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Health unit tracking down high-risk COVID-19 contacts released from jail

An outbreak of COVID-19 in the Thunder Bay District Jail was first declared in January and more than 90 individuals have tested positive.
Thunder Bay District Jail
The Thunder Bay District Jail. (File).

THUNDER BAY - The Thunder Bay District Health Unit is actively working to contact individuals recently released from the Thunder Bay District Jail who are considered at risk for being exposed to COVID-19.

“One of the challenges is that inmates can be released from jail for various reasons. That can happen anytime,” said Thunder Bay District Health Unit medical officer of health, Dr. Janet DeMille.

“You hope to have those planned when you know someone is going to be released, a lot of them are unplanned. That has been a challenge with both of the facilities. We are continuing to work with the jail to put in proper processes in place so that when people are released we are aware of them and we can contact them and go to the isolation shelter.”

An outbreak of COVID-19 was first declared at the Thunder Bay District Jail on Jan. 9 and a total of 92 positive cases have been confirmed. As of Thursday, there were 22 active inmate cases and 14 staff cases.

The city of Thunder Bay recently declared a state of emergency due to the ongoing outbreaks at the district jail and the Thunder Bay Correctional Centre. As part of the declaration, the city is asking for financial and staffing help to assist with isolation shelters for people who may have contracted COVID-19 and have no where to self-isolate.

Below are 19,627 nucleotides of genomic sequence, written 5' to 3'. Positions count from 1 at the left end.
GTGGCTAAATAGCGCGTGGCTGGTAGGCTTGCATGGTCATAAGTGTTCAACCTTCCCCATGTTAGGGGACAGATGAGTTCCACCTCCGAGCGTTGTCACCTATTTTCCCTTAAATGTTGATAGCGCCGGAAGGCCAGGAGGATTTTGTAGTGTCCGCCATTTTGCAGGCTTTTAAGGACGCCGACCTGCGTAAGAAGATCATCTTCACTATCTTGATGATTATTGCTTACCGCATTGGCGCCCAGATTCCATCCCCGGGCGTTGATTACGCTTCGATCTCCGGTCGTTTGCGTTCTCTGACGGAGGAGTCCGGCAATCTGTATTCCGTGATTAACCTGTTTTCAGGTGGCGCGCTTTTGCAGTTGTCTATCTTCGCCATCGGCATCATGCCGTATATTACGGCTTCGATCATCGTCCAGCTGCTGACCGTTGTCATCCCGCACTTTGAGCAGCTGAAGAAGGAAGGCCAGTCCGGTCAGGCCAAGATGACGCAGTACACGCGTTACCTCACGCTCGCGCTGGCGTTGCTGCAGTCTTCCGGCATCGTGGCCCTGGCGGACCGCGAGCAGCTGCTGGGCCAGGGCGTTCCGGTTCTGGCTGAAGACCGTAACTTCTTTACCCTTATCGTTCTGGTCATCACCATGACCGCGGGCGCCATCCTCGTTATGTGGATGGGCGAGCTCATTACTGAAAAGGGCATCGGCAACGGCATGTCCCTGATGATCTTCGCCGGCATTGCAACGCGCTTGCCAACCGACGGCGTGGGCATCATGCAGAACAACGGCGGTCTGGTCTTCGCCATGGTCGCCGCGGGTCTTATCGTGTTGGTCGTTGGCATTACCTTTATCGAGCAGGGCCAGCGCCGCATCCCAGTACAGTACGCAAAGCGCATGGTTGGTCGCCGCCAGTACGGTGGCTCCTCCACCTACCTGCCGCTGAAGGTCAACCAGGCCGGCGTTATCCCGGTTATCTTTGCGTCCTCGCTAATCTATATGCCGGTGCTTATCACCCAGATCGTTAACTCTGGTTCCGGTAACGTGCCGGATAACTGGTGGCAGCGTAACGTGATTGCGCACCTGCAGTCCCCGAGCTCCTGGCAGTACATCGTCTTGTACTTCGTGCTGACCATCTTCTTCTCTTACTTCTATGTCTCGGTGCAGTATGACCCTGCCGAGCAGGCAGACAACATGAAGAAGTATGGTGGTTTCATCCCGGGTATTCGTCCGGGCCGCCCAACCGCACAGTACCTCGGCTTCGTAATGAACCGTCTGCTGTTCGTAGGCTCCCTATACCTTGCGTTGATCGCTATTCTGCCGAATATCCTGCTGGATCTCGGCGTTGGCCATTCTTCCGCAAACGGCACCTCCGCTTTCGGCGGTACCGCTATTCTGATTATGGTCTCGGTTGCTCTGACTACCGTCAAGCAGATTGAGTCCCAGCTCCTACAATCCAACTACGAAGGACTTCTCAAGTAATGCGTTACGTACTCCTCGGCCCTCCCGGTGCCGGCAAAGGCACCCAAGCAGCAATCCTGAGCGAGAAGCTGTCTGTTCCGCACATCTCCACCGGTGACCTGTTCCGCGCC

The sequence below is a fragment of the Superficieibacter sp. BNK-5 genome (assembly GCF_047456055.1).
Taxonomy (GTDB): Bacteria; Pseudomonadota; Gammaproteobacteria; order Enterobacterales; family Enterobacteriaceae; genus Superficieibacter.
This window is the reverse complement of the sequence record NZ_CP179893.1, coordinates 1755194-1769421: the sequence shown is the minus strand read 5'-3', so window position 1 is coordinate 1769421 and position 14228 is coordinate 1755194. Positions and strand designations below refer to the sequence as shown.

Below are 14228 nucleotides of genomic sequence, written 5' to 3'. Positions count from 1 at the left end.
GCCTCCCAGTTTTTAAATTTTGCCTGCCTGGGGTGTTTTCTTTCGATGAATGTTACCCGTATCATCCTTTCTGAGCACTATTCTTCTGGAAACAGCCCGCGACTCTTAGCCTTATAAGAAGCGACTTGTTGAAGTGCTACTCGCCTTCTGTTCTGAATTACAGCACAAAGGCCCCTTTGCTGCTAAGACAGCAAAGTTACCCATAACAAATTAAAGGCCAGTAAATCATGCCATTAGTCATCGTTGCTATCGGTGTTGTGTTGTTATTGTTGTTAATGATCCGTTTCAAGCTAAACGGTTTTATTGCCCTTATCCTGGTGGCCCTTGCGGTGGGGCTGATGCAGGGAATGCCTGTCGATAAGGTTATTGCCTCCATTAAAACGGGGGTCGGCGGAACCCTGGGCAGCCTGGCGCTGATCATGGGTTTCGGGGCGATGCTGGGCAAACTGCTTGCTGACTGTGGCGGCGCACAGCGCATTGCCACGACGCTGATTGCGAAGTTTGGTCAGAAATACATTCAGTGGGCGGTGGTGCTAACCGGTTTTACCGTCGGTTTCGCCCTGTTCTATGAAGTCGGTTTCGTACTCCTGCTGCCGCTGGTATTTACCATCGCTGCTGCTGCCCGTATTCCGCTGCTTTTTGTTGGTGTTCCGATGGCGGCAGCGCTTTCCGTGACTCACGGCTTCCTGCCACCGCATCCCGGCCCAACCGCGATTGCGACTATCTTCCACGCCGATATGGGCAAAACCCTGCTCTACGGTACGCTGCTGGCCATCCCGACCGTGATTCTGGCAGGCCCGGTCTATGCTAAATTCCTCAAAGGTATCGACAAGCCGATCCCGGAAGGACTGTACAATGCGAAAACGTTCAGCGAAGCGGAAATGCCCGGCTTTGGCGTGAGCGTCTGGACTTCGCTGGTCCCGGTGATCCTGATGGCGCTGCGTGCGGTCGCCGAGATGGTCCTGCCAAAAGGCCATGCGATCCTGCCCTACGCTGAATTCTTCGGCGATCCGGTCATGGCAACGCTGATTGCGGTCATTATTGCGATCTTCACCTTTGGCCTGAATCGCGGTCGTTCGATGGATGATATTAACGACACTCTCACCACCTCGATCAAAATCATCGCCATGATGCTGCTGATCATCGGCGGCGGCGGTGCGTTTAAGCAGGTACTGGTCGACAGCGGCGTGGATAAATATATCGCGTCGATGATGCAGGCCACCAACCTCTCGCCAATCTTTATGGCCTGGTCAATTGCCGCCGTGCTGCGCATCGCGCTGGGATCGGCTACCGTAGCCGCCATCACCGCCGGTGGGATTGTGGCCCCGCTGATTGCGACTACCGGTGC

DeMille did not have an exact number of how many individuals may have been released who are considered a high-risk contact. There are usually several releases from the district jail on a given day, many of which take place in the evening. 

According to DeMille, most inmates released from custody are going to the isolation shelters and there has not been any individuals released recently who have later tested positive for COVID-19, but she admitted it has happened.

“Inmates are being tested regularly in the facility and sometimes it does happen when someone is tested and they are released and then we find out that they are positive and then we have to track them down,” she said.

“The bigger issue is individuals who are considered high-risk contacts, so we know they have been exposed to high-risk contacts and they haven’t necessarily tested positive. Generally with high-risk contacts, we would want individuals to self-isolate for 14 days. We are trying to track down some of those individuals. Just because someone is a high-risk contact, doesn’t mean they contract COVID, but they are in a higher risk.”

Individuals who have been released and are considered a high-risk contact will be asked to go to an isolation shelter when contacted in order to allow for follow-up by the health unit. DeMille is currently finalizing an order to be delivered to those individuals.  

“We have a lot of partners, there are a lot of touch points to track them down, and we have a very skilled staff who are familiar with the population and the various places people might be in order to track them down,” DeMille said.

The president of OPSEU Local 737 at the Thunder Bay District Jail said all inmates are treated as potentially having COVID-19 given the outbreak. Test results are usually returned within 24 to 48 hours but staff would like to see rapid testing at the jail.

DeMille said the health unit is looking into bringing rapid testing to the district but it is not always accurate and tests analyzed here in the city are more reliable.

“There is certainly rapid testing modalities that are very helpful but they also are not as good as regular lab tests,” she said. “You have to be very cautious interpreting negative results and there are positive results that are false positives with the rapid tests.”

Doug Diaczuk

About the Author: Doug Diaczuk

Doug Diaczuk is a reporter and award-winning author from Thunder Bay. He has a master’s degree in English from Lakehead University
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